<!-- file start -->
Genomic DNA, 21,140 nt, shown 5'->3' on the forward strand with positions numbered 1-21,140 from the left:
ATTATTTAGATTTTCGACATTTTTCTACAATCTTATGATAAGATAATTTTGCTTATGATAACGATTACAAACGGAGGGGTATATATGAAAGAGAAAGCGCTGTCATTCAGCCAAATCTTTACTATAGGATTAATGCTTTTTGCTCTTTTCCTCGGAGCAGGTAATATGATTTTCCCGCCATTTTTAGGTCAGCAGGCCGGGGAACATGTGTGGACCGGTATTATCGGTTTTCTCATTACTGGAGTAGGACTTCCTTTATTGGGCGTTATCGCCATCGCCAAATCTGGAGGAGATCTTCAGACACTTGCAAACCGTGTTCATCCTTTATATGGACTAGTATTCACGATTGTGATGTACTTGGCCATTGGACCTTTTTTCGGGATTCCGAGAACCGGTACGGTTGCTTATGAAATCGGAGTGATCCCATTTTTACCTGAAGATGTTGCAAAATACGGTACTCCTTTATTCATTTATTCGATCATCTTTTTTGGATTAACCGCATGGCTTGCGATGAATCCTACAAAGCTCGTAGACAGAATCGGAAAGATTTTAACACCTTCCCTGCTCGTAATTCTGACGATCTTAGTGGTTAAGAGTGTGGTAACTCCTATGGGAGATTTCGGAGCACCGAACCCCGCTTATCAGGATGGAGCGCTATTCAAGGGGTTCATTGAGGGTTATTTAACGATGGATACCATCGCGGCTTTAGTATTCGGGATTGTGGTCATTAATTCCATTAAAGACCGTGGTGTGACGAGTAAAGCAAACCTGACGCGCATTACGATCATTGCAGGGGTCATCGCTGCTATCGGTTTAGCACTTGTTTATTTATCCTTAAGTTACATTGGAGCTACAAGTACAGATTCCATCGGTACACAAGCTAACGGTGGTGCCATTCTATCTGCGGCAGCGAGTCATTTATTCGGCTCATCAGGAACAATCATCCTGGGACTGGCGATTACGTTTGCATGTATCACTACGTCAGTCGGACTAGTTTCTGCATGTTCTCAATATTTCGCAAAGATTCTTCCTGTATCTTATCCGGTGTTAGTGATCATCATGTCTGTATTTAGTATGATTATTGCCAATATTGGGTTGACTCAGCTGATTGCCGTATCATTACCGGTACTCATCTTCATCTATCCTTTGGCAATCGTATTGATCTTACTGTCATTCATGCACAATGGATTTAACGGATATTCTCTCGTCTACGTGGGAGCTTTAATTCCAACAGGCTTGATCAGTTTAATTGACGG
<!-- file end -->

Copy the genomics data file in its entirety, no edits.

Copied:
Genomic DNA, 21,140 nt, shown 5'->3' on the forward strand with positions numbered 1-21,140 from the left:
ATTATTTAGATTTTCGACATTTTTCTACAATCTTATGATAAGATAATTTTGCTTATGATAACGATTACAAACGGAGGGGTATATATGAAAGAGAAAGCGCTGTCATTCAGCCAAATCTTTACTATAGGATTAATGCTTTTTGCTCTTTTCCTCGGAGCAGGTAATATGATTTTCCCGCCATTTTTAGGTCAGCAGGCCGGGGAACATGTGTGGACCGGTATTATCGGTTTTCTCATTACTGGAGTAGGACTTCCTTTATTGGGCGTTATCGCCATCGCCAAATCTGGAGGAGATCTTCAGACACTTGCAAACCGTGTTCATCCTTTATATGGACTAGTATTCACGATTGTGATGTACTTGGCCATTGGACCTTTTTTCGGGATTCCGAGAACCGGTACGGTTGCTTATGAAATCGGAGTGATCCCATTTTTACCTGAAGATGTTGCAAAATACGGTACTCCTTTATTCATTTATTCGATCATCTTTTTTGGATTAACCGCATGGCTTGCGATGAATCCTACAAAGCTCGTAGACAGAATCGGAAAGATTTTAACACCTTCCCTGCTCGTAATTCTGACGATCTTAGTGGTTAAGAGTGTGGTAACTCCTATGGGAGATTTCGGAGCACCGAACCCCGCTTATCAGGATGGAGCGCTATTCAAGGGGTTCATTGAGGGTTATTTAACGATGGATACCATCGCGGCTTTAGTATTCGGGATTGTGGTCATTAATTCCATTAAAGACCGTGGTGTGACGAGTAAAGCAAACCTGACGCGCATTACGATCATTGCAGGGGTCATCGCTGCTATCGGTTTAGCACTTGTTTATTTATCCTTAAGTTACATTGGAGCTACAAGTACAGATTCCATCGGTACACAAGCTAACGGTGGTGCCATTCTATCTGCGGCAGCGAGTCATTTATTCGGCTCATCAGGAACAATCATCCTGGGACTGGCGATTACGTTTGCATGTATCACTACGTCAGTCGGACTAGTTTCTGCATGTTCTCAATATTTCGCAAAGATTCTTCCTGTATCTTATCCGGTGTTAGTGATCATCATGTCTGTATTTAGTATGATTATTGCCAATATTGGGTTGACTCAGCTGATTGCCGTATCATTACCGGTACTCATCTTCATCTATCCTTTGGCAATCGTATTGATCTTACTGTCATTCATGCACAATGGATTTAACGGATATTCTCTCGTCTACGTGGGAGCTTTAATTCCAACAGGCTTGATCAGTTTAATTGACGG